The factual framework of modem litigation has become increasingly technical and complex; this development poses new challenges for traditional fact-finders. More and more, expert witnesses are being used to assist judges and juries in the factfinding process. This Article examines the role of the expert witness in the common-law and civil-law judicial systems, emphasizing the manner in which the divergent systems have responded to the need for reform in this area. The author then examines the role of the expert in the hybrid Israeli judicial system, which is rooted in both the civil-law and common-law traditions. Finally, the author demonstrates the relationship between prevailing attitudes toward the nature of adjudication and the response to pressure for the reform of the adjudicative process.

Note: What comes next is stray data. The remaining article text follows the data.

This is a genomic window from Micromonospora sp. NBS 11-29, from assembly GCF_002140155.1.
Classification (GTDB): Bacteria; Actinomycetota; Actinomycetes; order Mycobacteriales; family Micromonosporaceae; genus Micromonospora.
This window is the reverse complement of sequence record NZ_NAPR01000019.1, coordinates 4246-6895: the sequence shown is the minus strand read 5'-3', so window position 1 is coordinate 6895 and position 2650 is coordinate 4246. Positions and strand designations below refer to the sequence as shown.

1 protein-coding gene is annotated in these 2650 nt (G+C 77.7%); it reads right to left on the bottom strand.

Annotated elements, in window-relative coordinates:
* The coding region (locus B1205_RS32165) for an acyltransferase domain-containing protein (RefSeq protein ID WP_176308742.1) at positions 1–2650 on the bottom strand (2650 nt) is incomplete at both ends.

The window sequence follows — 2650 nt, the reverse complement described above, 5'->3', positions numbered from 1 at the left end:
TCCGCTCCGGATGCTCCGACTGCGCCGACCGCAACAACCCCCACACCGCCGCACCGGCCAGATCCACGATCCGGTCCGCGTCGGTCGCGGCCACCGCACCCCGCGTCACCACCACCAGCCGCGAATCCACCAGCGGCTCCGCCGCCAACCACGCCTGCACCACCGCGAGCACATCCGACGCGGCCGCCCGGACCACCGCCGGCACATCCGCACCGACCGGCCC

Neil Netanel Weinstock,
Expert Opinion and Reform in Anglo-American, Continental, and Israeli Adjudication,
10 Hastings Int'l & Comp. L. Rev. 9
Available at: https://repository.uchastings.edu/hastings_international_comparative_law_review/vol10/iss1/3